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No More Compulsory Latin & Greek

From Benjamin Rush’s commonplace book*

“Habit continues after what occasioned it ceases. Latin and Greek [were] useful to monks when all knowledge [was] shut up in them. Not so now. As well might continue the spade since the invention of the plough, or skins and fig leaves since the discovery of silk, cotton, and woolen clothing… Dead languages [are] less necessary now than formerly. All that is available in them [is] diffused through other and modern books… As medicine and law cannot be learned by all, but are necessary to all, why [can] not the dead languages [be] confined like medicine and law to certain persons only? Teaching dead languages [is] irritating to the tempers of Schoolmasters. [There should be] No ears pulled, no swearing, no calling [students] beasts for ignorance or dullness of apprehension in teaching other things.”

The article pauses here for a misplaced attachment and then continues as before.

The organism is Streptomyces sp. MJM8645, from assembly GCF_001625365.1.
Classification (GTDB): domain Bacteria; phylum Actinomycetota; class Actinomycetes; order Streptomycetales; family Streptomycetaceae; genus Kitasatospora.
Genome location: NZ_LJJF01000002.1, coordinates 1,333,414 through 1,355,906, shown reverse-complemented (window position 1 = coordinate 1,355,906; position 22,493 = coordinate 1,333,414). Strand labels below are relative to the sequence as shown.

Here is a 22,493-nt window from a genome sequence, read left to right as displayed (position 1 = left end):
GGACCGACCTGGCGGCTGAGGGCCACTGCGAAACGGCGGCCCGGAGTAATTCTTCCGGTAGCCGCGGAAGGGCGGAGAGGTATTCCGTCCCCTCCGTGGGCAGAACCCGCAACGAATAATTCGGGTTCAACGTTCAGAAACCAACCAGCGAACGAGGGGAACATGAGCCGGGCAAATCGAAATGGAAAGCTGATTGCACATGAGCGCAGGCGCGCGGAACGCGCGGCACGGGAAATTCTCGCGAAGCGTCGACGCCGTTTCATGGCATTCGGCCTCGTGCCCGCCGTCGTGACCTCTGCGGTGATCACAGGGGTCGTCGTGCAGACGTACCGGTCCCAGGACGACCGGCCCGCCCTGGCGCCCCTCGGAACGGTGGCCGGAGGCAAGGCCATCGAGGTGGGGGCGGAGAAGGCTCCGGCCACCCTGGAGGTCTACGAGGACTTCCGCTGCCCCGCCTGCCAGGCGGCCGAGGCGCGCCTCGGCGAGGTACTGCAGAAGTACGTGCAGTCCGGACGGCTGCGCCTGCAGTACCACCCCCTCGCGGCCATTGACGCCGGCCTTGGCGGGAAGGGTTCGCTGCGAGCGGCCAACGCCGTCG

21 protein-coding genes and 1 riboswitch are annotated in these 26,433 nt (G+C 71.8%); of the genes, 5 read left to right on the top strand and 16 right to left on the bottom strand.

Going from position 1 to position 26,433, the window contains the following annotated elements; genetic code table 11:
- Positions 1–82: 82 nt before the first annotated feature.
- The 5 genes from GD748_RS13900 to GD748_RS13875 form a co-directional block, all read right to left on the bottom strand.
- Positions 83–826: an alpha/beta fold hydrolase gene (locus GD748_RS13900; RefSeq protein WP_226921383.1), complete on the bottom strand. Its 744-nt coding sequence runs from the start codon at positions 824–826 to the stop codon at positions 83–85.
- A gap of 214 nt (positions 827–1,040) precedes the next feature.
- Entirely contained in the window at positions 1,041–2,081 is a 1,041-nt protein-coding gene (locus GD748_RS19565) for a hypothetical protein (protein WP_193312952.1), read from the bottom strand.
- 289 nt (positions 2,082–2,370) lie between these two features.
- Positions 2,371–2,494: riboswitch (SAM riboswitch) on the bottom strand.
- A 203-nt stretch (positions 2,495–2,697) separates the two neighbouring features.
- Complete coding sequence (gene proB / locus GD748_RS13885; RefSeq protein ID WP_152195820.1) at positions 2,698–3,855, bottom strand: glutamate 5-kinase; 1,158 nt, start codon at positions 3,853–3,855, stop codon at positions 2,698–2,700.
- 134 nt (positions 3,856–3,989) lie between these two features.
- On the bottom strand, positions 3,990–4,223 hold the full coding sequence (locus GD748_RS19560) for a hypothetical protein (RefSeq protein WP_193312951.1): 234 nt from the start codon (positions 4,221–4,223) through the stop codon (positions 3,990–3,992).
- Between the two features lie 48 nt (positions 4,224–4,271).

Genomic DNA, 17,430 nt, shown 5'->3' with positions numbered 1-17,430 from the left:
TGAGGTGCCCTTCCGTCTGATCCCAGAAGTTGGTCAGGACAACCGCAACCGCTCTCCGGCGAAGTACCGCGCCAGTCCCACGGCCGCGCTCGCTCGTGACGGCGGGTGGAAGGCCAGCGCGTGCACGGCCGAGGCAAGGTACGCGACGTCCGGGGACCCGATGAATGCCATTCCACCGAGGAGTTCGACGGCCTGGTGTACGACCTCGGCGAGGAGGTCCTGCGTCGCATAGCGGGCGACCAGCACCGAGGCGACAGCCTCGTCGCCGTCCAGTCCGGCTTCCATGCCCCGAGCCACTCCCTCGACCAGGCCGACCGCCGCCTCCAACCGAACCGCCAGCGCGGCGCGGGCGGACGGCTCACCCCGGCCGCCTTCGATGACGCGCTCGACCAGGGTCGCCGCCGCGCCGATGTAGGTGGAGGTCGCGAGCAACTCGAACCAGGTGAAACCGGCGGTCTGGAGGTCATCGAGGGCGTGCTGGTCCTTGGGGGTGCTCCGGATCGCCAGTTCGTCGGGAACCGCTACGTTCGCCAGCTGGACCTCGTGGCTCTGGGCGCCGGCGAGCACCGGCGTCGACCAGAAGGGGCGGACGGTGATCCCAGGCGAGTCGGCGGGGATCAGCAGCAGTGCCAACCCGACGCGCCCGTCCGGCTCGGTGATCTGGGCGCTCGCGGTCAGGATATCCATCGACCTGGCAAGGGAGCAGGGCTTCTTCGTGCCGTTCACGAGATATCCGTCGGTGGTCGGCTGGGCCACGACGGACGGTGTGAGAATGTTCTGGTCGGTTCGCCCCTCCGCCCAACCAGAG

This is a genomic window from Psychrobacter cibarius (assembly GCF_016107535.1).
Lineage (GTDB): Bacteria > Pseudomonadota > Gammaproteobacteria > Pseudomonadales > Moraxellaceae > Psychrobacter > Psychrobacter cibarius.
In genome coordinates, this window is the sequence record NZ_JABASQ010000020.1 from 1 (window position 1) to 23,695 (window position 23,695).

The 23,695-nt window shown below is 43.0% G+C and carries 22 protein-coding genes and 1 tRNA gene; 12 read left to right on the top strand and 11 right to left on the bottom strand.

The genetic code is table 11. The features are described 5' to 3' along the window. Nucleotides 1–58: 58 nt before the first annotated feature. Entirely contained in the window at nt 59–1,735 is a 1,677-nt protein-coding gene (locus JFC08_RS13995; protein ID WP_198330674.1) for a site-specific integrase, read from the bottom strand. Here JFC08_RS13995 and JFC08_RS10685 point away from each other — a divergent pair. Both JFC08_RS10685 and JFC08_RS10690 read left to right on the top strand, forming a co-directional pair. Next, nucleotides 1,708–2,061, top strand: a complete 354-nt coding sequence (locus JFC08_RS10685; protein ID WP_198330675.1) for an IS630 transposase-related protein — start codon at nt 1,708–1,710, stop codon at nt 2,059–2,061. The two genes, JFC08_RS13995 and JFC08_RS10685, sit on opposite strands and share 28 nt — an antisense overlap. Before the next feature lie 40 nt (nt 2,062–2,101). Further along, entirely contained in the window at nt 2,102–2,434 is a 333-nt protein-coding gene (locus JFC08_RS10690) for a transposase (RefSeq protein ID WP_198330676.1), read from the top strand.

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*Cited in The Founders and the Classics by Carl J. Richard

Her Greek Has Made All Her Celebrity

Frances Burney, The Diary and Letters of Madame D’Arblay

‘Streatham, Sunday, June 13. After church we all strolled the grounds, and the topic of our discourse was Miss Streatfield. Mrs. Thrale asserted that she had a power of captivation that was irresistible; that her beauty, joined to her softness, her caressing manners, her tearful eyes, and alluring looks, would insinuate her into the heart of any man she thought worth attacking.